The Rest Is History

ESL has been around long enough that it’s time to examine some of the historical assumptions.


I recently fielded some questions on the evolution of Electronic System Level design. The questions started me thinking about how ESL is being applied today and what effect some of the historical assumptions might be having on ESL’s perceived use cases.

It’s interesting that we are at a point to consider historical assumptions about ESL. Looking it up, Wikipedia claims that the term ESL Design was first defined in February 2001. I guess after 12 years—starting when the leading-edge process technology was at 130nm—there may need to be some evolution in the use model.

In thinking about this I realized that in practice ESL has not been limited to only the “Electronic System Level.” ESL has been applied to the complete system design. ESL captures important characteristics of the system, how those characteristics are implemented at a functional and performance level, and how the elements that implement those characterizations interact.

There are many cases in which critical aspects of the system are not purely electronic. In ESL models we can capture virtually any aspect of the system, and implement that characteristic in a transaction-level model. To be sure, the bulk of the system from a modeling perspective may be electronic, but the key interactions that provide the most value in System-Level analysis often incorporate aspects of the interaction of the electronic portions of the system with the non-electronic portions of the system.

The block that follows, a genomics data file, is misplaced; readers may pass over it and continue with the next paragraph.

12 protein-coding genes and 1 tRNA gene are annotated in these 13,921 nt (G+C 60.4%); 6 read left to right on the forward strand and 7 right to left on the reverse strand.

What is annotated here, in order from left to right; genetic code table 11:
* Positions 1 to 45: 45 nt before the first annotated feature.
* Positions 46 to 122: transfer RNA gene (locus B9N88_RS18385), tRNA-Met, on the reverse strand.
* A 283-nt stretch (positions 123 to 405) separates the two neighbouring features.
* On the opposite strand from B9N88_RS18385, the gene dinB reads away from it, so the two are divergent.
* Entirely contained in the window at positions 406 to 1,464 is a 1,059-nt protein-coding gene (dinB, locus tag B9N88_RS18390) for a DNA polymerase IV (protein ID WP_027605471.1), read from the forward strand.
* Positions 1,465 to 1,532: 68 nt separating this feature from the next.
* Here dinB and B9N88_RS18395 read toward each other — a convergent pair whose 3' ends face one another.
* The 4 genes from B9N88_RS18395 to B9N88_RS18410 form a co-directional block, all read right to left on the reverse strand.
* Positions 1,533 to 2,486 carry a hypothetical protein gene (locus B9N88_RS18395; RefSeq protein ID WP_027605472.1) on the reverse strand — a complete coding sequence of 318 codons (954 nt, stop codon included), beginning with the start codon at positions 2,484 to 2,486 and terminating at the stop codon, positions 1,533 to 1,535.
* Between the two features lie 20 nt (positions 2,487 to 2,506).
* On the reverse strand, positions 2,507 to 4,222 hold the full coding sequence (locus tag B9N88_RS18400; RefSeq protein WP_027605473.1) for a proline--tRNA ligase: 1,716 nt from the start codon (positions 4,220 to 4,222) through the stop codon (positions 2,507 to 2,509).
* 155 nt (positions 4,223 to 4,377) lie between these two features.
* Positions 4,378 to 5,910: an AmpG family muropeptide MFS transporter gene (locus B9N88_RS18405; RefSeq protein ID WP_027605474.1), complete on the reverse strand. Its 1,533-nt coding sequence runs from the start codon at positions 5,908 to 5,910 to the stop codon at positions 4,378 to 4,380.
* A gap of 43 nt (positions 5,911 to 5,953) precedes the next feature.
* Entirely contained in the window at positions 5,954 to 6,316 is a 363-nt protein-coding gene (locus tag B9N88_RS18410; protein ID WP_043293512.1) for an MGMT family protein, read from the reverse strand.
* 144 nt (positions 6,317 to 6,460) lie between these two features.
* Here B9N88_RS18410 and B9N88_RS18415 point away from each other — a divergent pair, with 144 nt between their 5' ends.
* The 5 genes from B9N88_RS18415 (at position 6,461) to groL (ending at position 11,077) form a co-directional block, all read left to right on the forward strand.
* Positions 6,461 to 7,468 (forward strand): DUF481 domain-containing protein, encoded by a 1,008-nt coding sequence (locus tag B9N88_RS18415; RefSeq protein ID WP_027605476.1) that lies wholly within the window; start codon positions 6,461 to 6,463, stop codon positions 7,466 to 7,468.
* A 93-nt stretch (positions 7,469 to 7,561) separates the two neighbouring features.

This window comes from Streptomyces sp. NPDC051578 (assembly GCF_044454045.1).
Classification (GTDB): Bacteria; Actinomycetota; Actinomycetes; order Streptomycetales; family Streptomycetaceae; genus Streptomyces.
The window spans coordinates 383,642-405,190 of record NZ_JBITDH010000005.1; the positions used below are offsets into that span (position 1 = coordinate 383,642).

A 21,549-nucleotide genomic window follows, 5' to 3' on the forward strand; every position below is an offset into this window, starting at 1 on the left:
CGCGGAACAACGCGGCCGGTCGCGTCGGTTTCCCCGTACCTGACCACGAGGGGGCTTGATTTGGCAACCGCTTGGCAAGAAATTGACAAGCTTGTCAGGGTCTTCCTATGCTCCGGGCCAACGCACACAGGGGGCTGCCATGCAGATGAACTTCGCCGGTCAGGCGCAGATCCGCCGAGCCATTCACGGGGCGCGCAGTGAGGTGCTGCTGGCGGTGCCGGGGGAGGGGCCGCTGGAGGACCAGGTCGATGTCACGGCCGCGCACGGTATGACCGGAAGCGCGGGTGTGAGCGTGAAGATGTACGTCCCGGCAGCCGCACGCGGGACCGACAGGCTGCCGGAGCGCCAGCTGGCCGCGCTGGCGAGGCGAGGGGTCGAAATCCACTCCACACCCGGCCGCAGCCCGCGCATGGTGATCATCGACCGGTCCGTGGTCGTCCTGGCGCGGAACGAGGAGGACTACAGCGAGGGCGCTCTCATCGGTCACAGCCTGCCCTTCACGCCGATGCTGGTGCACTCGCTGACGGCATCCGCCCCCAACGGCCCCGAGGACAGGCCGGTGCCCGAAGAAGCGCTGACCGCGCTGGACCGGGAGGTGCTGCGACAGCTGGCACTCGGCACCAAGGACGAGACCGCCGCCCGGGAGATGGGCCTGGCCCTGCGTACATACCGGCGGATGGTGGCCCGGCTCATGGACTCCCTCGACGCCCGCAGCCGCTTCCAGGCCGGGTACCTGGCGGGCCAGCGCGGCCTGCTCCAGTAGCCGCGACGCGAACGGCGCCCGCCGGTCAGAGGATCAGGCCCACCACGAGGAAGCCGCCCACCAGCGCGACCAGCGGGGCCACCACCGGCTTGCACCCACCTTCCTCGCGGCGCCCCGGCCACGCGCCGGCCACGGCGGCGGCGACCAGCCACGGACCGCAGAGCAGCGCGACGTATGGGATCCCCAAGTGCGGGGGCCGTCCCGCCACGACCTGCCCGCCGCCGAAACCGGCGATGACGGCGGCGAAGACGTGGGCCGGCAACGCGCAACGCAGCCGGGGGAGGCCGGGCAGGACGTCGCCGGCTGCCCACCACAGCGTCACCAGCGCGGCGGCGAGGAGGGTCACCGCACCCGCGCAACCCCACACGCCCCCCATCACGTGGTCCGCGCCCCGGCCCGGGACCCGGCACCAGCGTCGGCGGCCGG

From my experience those using ESL design techniques to model and analyze their systems are not restricting themselves to the electronic portions of the system. They are in fact modeling the interaction of critical system components at a level appropriate to the type of questions and analysis required. I’ve seen many instances where this includes electro-mechanical interaction with motors and sensors, and even cases in which biological structures, such as a heart, have been modeled along with electronic elements in an ESL design.

I believe that in practice, users of ESL design techniques are treating the “Electronic” aspect of ESL as a suggestion. The “E” in ESL is important as an historical starting point, but the use of ESL has evolved to include appropriate representations and interactions with other domains. Users have applied the ESL techniques to address their needs. After all isn’t an aspect of evolution, the gradual transformation of a successful system to more successfully satisfy the demands placed on the system?